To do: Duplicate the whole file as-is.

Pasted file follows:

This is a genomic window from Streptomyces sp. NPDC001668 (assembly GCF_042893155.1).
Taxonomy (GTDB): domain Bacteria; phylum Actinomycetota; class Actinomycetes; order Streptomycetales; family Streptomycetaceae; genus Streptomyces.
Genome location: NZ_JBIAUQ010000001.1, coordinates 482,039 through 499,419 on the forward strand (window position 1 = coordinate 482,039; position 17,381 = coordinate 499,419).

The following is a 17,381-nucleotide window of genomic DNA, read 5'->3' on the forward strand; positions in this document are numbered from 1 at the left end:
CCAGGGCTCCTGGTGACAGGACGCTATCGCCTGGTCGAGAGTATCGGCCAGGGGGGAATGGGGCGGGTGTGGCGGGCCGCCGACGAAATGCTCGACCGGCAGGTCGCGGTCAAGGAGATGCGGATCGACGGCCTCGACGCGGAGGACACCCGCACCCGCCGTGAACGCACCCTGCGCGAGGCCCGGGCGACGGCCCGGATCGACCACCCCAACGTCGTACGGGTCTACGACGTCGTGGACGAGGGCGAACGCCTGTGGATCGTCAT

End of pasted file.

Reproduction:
This is a genomic window from Streptomyces sp. NPDC001668 (assembly GCF_042893155.1).
Taxonomy (GTDB): domain Bacteria; phylum Actinomycetota; class Actinomycetes; order Streptomycetales; family Streptomycetaceae; genus Streptomyces.
Genome location: NZ_JBIAUQ010000001.1, coordinates 482,039 through 499,419 on the forward strand (window position 1 = coordinate 482,039; position 17,381 = coordinate 499,419).

The following is a 17,381-nucleotide window of genomic DNA, read 5'->3' on the forward strand; positions in this document are numbered from 1 at the left end:
CCAGGGCTCCTGGTGACAGGACGCTATCGCCTGGTCGAGAGTATCGGCCAGGGGGGAATGGGGCGGGTGTGGCGGGCCGCCGACGAAATGCTCGACCGGCAGGTCGCGGTCAAGGAGATGCGGATCGACGGCCTCGACGCGGAGGACACCCGCACCCGCCGTGAACGCACCCTGCGCGAGGCCCGGGCGACGGCCCGGATCGACCACCCCAACGTCGTACGGGTCTACGACGTCGTGGACGAGGGCGAACGCCTGTGGATCGTCAT